Vallabha 1478-1530 Shudda Advaita- the Pure Advaita school. According to this the glorious Krishna in His sat-chid-Ananda form is the Absolute brahman. He is permanently playing out His sport (leela) from His seat in the goloka which is even beyond the divine vaikunTHa, the abode of Vishnu. Creation is His sport. To obtain the Bliss given out by Krishna the only path is bhakti. But in this age of kali, the scripture-sanctioned bhakti is impossible to practise. So what is recommended is puSTi bhakti –which we can all get from the natural Grace of God just like that, for no reason whatsoever. It is that bhakti which gives itself up body, heart and soul to the cause of God. It is considered to be the fullest expression of what is known as Atma-nivedana (= giving-up of oneself) among the nine forms of bhakti. It is the bhakti of the devotee who worships God not for any reward or presents but for His own sake. Such a devotee goes to goloka after leaving this body and lives in eternal bliss enjoying the sports of the Lord. The classical example of this complete self-effacement is that of the cow-herdesses towards Krishna.

Caitanya 1485-1533  :  AcintyaBhedabheda - Incomprehensible Distinction-Non-distinctionism. Sri Krishna Chaitanya of the 16th century is universally known for his propagation, by excellent example of his own life, of the acintya-bheda-abheda philosophy and the conviction about the Radha-Krishna theme that popularised Radha as a Goddess and an avatAra of Lakshmi. The relationship between the Lord and His consort is that of difference within non-difference and is therefore mentally unimaginable. The Lord is having an eternal sport with Radha. By his charming sports and beautiful form He mesmerises Man, corrects him and blesses him. bhakti is the only means to reach Him. By constant practice of the instruments of bhakti, and by cultivating a taste for the names of the Lord, compassion for the living, service to the servants of God, one increases one’s component of satva-guNa (=divine tendency) and his devotion now becomes a passion for the divine in due course. This leads step by step to a state of supreme ecstasy. To reach this one may start from the silent bhakti of Bhishma, move on to the vAtsalya (filial affection) bhakti of Yasoda, the friendly bhakti of Arjuna, the dAsya bhakti (devotion by a servant) of Hanuman and finally reaches the mAdhura bhakti (devotion of Love) of the gopis– where the relationship between the devotee and the Lord is that of the spouse to the beloved.

Sri Baladeva Vidyabhusana  was born  in a place called Baleshvara, a village neighboring Remuna, in the early part of the 18th century A.D, as the son of a vaisya, an agriculturist. Baladeva became expert in the Gaudiya Vaishanva siddhanta.  “The one absolute truth has two categories: the named (Krishna) and the name (Om). Parameshvara, Sri Krishna, the absolute person is the named; pranava, or omkara (Om) is the name. The named, or Parameshvara Sri Krishna, reveals himself in different forms as Matsya, Kurma, and many other forms. In the same way the name of the Supreme Lord expands into many different forms; such as the transcendental syllable Om, the gayatri mantram, and the Vedas themselves. There is no limit to the Supreme Personality of Godhead; he has no beginning and no end. As a consequence, his glorification is also eternal. He appears within this material world, stays for some time, and again disappears according to his own sweet will." Sri Baladeva Vidyabhusana disappeared in the Christian year 1768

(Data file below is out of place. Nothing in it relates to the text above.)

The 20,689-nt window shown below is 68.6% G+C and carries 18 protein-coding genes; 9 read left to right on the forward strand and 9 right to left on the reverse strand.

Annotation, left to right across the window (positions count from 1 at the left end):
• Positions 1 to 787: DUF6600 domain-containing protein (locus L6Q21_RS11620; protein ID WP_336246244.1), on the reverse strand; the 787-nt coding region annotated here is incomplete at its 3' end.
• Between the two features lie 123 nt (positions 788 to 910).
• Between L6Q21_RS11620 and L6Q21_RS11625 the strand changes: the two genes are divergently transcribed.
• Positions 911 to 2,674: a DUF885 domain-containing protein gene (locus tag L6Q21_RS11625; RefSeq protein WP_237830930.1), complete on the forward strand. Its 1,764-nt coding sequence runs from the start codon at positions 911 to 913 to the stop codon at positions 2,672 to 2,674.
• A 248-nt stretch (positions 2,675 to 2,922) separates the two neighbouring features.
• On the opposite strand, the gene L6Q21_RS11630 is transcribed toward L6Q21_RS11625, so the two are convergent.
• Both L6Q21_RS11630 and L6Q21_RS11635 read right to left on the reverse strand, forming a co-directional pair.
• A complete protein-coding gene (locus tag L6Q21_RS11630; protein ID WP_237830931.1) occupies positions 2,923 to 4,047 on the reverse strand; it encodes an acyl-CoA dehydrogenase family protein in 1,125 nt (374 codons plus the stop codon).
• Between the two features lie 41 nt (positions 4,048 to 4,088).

Here is the Geographical settings of these teachers.

 

It will probably come as a surprise that the two maps overlaps exactly on each other. 

The only plausible explanation is that Vedic religion was transformed into Hinduism as we have come to know of by the reaction to two other religio-philosophical systems – Greek and Christian.  We have very little history of the growth and decay of these religious thoughts in documentation.  However we know that there was a powerful Christian presence in the Cauvery Area apart from the Christian Church  in Malankara (Malabar). As the Christian faith became powerful, there had been local reaction from the religions that were present.  Natural course of events produced  various syncretic form along with direct persecution.   We  know that there ensued a persecution to these Christian communities in the Andhra  and Tamil areas, that they were forced to migrate to Quilon and Thiruvanthapuram in Kerala.  We also know that they were persued by the then leaders of Hinduism.  Christian documentation indicate that “a certain sorcerer Manicavachagar”  actually came down to Quilon and reconverted 70 families back to Hindu fold.  Who actually is this Manicavacagar cannot be posotively identified.  It is normally assumed that this was the famous Gnostic Persian Prince Manicaen.  It could very well have been a Hindu Theosophist of the period.  It would be worthwhile to remember that a Gnostic controversy was at its climax in the Eastern Churches at that time.  Gnostic and Greek influence syncretised with the Christian doctrines actually produced the present day Hinduism. We can see exactly the same history repeated in the reconversion of tribal Christians.